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Chapter 11 Autos and Highways Urban Transportation.

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Presentation on theme: "Chapter 11 Autos and Highways Urban Transportation."— Presentation transcript:

1 Chapter 11 Autos and Highways Urban Transportation

2 Three basic problems caused by autos Congestion –What is the optimum level of congestion Pollution –Alternative control policies: pollution taxes & gas taxes Highway accidents –Can government do anything

3 Modal Choice of Transportation

4 What is the Optimal Level of Congestion Distance of highway is 10 miles Monetary travel costs are 20¢ per mile Opportunity cost is 10¢ per minute Demand for travel: The marginal willingness to pay of the marginal traveler

5 Table 11-1 OSullivan Volume Trip Time ΔT per Driver ΔTotal Travel Time Externa l Trip Cost Private Trip Cost Social Trip Cost Marginal Benefit 20012.000.0000.00 3.20 31.10 40012.000.0000.00 3.20 27.44 60012.800.0074.200.423.283.7023.78 80014.800.01310.401.043.484.5220.12 100018.000.01919.001.903.805.7016.46 120022.400.02530. 140028.000.03143.404.344.809.14 160034.800.03759.205.925.4811.405.48 180042.800.04377.407.746.2814.021.82 200052.000.04998.009.807.2017.00

6 Congestion Tax A tax that equals the difference between social trip cost and the private trip cost, will make both costs equal This tax will reduce the number of trips to the optimum.

7 Benefits and Costs from a Congestion tax People who continue using the highway pay the tax, but have lower travel costs People who stop using the highway do not pay the tax, but forgo the benefits from using the highway Generates revenue

8 Efficient Congestion Cast Taxes may vary between peak and off-peak travel

9 Responses to Congestion Taxes Modal Substitution Time of Travel Travel Route Location Choices

10 Alternative to Congestion Taxes Gasoline Tax –Increases costs of all automobile travel –Does not encourage changes in time of travel Parking Tax –Charge different fares parking fares for cars that arrive/leave at different times –Only affects peak period drivers –Does not change travel route or location choices –Only affects cars who park in congested areas Congestion Zone Taxes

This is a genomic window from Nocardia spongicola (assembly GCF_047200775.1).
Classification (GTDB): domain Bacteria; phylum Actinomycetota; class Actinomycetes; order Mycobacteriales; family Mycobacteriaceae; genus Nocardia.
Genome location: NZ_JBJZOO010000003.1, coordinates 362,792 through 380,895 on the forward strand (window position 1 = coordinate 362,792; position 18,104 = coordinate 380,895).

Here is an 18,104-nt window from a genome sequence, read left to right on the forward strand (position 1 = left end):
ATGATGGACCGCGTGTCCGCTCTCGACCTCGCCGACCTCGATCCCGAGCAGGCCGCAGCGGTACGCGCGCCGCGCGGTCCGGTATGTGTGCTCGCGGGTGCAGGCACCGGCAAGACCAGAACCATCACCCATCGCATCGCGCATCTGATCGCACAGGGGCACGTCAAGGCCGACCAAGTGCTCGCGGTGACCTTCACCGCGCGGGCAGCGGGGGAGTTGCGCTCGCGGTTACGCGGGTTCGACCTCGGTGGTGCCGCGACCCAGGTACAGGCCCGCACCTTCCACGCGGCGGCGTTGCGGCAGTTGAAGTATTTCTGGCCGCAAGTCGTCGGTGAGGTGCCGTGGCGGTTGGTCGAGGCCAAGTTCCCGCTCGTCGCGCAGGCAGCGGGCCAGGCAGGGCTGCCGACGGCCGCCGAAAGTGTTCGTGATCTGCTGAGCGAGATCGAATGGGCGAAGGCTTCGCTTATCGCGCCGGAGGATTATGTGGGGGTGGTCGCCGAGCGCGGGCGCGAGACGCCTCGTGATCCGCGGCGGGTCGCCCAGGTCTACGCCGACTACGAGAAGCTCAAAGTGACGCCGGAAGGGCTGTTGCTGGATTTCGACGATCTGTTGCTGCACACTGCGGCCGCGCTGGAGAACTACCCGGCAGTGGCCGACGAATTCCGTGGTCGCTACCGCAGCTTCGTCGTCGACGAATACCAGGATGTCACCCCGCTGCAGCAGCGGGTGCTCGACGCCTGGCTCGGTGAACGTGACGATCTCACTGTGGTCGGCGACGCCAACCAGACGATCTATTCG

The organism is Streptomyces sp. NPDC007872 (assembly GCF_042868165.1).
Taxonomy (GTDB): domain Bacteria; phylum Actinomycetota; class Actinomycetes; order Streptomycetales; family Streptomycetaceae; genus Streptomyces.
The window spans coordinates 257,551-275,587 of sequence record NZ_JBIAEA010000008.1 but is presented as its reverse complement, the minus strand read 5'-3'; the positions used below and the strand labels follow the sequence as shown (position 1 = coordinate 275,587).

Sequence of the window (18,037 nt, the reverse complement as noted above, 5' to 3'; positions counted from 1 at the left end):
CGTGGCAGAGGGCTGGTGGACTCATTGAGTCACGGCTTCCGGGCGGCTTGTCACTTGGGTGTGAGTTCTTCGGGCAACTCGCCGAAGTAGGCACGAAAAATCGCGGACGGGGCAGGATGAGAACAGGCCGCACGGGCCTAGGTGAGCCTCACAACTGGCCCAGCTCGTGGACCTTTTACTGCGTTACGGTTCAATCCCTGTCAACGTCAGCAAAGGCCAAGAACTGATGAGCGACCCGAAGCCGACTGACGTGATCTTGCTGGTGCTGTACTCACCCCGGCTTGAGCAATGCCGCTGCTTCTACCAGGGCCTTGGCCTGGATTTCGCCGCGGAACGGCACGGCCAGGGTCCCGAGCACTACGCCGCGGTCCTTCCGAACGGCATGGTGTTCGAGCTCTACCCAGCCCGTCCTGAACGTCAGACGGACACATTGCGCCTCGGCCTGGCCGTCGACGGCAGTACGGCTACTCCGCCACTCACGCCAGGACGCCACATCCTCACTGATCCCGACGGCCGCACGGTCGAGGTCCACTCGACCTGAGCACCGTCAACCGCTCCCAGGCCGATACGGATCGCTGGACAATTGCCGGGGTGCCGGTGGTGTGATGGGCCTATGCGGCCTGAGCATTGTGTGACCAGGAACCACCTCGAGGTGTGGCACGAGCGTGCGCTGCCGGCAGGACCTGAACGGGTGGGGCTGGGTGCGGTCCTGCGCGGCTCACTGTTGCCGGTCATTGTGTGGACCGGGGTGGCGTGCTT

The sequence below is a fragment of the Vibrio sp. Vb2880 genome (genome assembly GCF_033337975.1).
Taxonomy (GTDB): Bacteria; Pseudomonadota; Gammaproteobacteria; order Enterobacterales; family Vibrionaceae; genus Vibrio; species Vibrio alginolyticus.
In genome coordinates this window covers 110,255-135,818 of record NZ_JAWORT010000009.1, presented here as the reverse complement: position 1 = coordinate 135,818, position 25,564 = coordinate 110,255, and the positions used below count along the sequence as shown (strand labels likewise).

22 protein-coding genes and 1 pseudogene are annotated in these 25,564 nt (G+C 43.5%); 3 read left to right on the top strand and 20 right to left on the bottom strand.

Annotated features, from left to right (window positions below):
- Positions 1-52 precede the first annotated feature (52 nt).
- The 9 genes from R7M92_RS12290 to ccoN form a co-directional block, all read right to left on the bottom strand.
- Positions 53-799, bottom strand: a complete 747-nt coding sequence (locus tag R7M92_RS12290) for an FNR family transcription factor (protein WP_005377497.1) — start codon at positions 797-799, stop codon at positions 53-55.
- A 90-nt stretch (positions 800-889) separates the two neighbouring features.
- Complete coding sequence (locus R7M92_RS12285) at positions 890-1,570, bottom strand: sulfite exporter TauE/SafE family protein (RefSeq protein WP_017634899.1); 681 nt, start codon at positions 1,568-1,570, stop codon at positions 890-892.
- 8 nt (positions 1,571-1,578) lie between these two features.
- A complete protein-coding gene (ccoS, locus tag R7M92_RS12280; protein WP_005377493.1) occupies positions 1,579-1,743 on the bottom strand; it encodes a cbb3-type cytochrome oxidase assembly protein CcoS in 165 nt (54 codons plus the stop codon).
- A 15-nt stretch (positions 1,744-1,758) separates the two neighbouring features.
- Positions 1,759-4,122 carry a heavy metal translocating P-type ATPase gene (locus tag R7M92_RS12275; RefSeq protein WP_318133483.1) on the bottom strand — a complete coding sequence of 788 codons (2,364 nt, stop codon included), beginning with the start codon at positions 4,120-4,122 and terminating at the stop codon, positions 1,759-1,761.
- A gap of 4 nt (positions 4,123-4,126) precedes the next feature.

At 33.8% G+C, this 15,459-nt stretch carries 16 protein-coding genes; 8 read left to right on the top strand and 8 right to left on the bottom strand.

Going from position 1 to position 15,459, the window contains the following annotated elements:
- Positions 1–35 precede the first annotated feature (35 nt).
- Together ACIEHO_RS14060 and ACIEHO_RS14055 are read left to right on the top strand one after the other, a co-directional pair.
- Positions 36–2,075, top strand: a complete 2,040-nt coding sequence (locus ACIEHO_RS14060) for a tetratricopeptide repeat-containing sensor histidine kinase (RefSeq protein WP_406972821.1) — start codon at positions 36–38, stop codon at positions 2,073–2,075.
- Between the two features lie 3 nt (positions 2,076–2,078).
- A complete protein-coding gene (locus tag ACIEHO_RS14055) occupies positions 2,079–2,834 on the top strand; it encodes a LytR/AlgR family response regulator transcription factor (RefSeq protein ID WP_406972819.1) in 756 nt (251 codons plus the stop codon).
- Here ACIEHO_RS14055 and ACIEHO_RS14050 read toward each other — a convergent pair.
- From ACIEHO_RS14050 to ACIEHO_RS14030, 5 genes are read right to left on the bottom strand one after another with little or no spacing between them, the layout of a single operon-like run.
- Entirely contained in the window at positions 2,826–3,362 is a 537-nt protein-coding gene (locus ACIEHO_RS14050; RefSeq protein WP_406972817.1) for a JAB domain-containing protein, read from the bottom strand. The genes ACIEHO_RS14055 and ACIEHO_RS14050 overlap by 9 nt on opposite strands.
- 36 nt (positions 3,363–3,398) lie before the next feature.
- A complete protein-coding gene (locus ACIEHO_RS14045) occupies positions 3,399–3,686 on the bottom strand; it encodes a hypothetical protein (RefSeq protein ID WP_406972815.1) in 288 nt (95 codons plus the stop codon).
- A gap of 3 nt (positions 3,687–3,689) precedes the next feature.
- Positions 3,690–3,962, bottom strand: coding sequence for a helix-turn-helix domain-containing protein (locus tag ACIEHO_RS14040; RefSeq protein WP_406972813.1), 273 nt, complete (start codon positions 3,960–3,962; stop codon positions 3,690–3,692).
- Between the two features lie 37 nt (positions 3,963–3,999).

11 What happens if we increase capacity? Traffic Volume $ Demand Private Cost Wide Highway Private Cost Narrow Highway VoVo VwVw

12 Subsidies for Transit a) Free Market (B,R) b) Subsidy Transit (S,C) d) Congestion Tax (A,Q); D Sub $ A Social Trip Cost Private Trip Cost $ T Private Cost under Subsidy Marginal Social Cost D Tax D D A B C R S Q

13 Transit Subsidy (Cont) A subsidy on transit is less efficient than a congestion tax, because it under prices transit raising ridership above its optimum level

14 Highway Pricing and Traffic Volume in the Long Run Government can design a policy with the optimal road volume and the optimal road width? –Derive Average Total Cost Curves –Derive Long Run Average and Marginal Cost Curves (CRS) –Pick the optimum traffic volume and road width –Pick the congestion tax that generates the optimal volume

15 Who pays for the expanded capacity?

16 Average Total Cost Curves Define ATC=ARC+PTC There will be an ATC for each size of freeway U-Shaped because of 2 effects: –Cost Effect –Congestion Effect

17 Long-Run ATC Curve For a given volume of traffic, what is the most efficient average total cost? LRAC envelops the minimum of ATC curves Long Run Marginal Cost: Long Run Social Cost of an additional driver

18 Optimum Volume and Road Width MC=MB Congestion Tax encourages the drivers to drive a volume of V** Recall: –ARC=ATC-PTC –Congestion Tax=STC-PTC

19 Congestion Tax covers the price of the road! Congestion Tax=Average Road Cost iff Average Total Cost = Social Total Cost Social Trip Cost is the short run marginal cost of one additional driver Revenue Sends a signal: –Increase highway size if revenue>ARC

20 Autos and Air Pollution Autos and trucks generate air pollution Externality Problem: Drivers base their decisions to drive or not on the marginal private cost of driving which is less than the marginal social cost of driving

21 Congestion Tax and the Monocentric City? u $ RoRo R1R1

22 Pollution Externalities Pollution externalities causes: – People drive cars that generate a lot of pollution –People drive too many miles Solutions: People should pay for the pollution they generate How to estimate the cost?

23 What can be done? One time pollution tax on automobiles that equals the pollution the car generates in lifetime Use a gasoline tax –Affects all cars, not only the ones who pollute –Reduces pollution be reducing miles driven, not by encouraging people to have cleaner cars

24 Auto Safety Auto safety leading cause pf death among 1-24 years old population 42,000 deaths Safety Regulations: Air bags, seatbelts, etc… –Theory of risk compensation Optimum Speed

25 The value of a life Ashenfelter and Greenstone (2002) Use state variations on speed limits to valuate a life. In 1987 21 states moved rural interstate speed limit from 55 mph to 65 mph Increase of speeds of 3.5% associated with 35% increase in fatality rates 125,000 hours saved per lost life Each fatality is valuated in 1.54 million dollars

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